· Educational services, and health care and social assistance (26.0 percent) · Retail trade (14.2 percent) · Professional, scientific, management, and administrative and waste management services (10.9 percent) · Arts, entertainment, recreation, and accommodation and food services (10.9 percent) · Manufacturing (8.6 percent) · Construction (5.3 percent) · Transportation and warehousing and utilities (5.2 percent) · Other services, except public administration (5.0 percent) · Finance, insurance, and real estate, rental, and leasing (4.9 percent) · Public administration (3.8 percent) · Wholesale trade (2.4 percent) · Information (1.8 percent) · Agriculture, forestry, fishing and hunting, and extractive (1.0 percent)
Mobile is served by several institutions of higher education. The city is home to Spring Hill College, one of the oldest colleges in the South; the University of Mobile, a Baptist-affiliated school; the University of South Alabama; and Bishop State Community College. Numerous public, private and parochial schools serve the elementary and secondary educational needs of the city.
Events and Places of Interest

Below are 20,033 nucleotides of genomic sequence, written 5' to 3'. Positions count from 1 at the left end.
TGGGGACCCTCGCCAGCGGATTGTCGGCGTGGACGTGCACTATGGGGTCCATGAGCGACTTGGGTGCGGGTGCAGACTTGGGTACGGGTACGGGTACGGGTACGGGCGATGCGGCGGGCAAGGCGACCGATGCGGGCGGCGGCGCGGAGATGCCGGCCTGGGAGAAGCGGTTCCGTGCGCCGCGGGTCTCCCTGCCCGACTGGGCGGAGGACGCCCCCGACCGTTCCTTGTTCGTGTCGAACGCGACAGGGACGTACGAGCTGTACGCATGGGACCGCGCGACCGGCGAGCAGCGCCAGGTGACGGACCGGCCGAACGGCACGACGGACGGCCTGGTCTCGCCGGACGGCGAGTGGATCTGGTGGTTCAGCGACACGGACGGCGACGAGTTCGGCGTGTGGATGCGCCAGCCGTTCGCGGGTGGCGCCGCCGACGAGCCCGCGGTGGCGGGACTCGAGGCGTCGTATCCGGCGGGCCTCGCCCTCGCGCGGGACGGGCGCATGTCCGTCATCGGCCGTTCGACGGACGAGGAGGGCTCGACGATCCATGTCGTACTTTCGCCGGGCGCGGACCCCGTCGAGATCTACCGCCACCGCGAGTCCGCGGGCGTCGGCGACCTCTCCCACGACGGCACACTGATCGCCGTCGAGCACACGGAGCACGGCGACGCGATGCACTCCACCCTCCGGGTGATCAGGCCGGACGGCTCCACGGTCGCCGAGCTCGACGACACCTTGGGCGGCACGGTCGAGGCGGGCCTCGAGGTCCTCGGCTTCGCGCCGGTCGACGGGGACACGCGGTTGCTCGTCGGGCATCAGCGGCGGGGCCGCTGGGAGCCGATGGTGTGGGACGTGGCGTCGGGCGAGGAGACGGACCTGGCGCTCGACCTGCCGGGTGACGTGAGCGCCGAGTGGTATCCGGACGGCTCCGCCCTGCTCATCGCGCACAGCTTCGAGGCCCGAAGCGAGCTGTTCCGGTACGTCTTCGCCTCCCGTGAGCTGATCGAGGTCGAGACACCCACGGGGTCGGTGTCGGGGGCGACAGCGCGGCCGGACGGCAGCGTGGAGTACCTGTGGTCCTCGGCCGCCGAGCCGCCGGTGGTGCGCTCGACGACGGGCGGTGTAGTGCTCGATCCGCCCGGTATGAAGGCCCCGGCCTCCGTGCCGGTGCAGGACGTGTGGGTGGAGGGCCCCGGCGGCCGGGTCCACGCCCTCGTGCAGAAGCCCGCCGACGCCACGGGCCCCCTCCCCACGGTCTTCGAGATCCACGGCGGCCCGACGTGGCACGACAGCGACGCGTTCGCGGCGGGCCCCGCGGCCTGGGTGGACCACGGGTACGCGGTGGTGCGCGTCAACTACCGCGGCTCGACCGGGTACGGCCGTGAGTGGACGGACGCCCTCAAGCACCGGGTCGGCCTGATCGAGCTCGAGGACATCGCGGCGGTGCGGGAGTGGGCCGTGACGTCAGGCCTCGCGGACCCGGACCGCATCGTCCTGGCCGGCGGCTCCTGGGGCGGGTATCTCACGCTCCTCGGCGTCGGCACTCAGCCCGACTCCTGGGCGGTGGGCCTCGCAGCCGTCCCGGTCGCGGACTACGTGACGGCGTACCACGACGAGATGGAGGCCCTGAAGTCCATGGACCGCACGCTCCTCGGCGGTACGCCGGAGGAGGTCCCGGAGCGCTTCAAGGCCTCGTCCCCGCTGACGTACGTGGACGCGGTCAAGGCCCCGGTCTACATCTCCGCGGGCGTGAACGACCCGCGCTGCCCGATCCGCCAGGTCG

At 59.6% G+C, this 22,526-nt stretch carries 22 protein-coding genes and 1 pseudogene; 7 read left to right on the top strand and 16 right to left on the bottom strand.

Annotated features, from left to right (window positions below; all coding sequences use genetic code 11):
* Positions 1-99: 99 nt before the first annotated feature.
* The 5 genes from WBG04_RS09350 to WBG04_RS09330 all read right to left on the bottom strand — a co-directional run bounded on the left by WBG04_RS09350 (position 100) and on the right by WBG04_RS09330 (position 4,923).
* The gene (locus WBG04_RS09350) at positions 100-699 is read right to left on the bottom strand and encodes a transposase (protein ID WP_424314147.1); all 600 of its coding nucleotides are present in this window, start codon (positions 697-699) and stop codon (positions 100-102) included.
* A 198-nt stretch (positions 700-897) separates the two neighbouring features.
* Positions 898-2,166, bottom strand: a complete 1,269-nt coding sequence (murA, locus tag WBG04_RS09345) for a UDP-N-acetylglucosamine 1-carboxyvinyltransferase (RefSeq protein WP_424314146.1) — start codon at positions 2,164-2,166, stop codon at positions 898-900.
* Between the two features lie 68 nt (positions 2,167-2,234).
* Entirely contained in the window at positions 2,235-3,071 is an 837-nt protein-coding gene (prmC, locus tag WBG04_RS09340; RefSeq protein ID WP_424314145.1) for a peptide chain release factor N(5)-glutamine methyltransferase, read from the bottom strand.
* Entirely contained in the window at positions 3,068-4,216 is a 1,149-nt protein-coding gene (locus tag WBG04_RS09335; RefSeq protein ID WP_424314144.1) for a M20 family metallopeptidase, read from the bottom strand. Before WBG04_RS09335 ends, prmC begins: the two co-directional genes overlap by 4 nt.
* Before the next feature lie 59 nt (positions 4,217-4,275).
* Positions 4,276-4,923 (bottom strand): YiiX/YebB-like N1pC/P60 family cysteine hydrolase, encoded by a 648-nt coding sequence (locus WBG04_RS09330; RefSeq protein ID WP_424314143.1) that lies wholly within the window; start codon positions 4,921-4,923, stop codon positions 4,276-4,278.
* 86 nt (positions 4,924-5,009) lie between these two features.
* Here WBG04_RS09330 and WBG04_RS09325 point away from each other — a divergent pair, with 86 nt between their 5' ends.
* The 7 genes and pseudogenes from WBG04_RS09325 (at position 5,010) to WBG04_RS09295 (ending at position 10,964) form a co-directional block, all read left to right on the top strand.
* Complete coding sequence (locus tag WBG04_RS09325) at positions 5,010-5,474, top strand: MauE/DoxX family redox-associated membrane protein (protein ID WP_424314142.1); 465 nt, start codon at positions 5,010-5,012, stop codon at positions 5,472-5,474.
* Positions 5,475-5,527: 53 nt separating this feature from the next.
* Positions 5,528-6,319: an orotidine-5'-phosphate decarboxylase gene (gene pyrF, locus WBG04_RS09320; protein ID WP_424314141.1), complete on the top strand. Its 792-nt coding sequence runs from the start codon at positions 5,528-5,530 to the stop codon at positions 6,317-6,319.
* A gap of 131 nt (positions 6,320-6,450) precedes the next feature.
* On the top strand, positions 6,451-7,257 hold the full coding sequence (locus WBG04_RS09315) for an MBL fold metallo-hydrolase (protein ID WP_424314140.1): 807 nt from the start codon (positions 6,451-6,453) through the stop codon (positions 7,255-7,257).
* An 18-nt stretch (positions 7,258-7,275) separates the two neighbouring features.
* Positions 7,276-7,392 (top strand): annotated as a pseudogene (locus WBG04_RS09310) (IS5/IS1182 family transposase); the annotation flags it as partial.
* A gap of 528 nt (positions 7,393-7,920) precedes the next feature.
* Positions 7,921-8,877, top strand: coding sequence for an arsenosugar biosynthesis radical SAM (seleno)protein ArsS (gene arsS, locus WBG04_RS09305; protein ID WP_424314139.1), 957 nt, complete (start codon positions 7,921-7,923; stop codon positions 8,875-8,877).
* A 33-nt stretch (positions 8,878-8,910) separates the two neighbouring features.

Mobile has a deep history of cultural rituals, which include the Azalea Trail, hosting America's Junior Miss Pageant, and, of course, Mardi Gras. The city is home to the USSAlabama battleship, Bellingrath Gardens and Home, the Gulf Coast Exploreum, the Fine Arts Museum of the South, and the award-winning History Museum of Mobile. For 300 years, the city of Mobile has been at the forefront of the cultural, economic, and political history of the Gulf Coast. Mobile continues to be dependent upon the port facility for the majority of its economic prosperity. The city is one of the most culturally diverse cities in the South. Recent investments by industry have fueled a sense of optimism not seen since the heady days of the antebellum cotton boom. Mobile has more than 150 historic buildings and historic districts on the National Register of Historic Places presenting a wide variety of notable architectural and other structures, ranging from Government Street Presbyterian Church (1837) to the USS Drum submarine.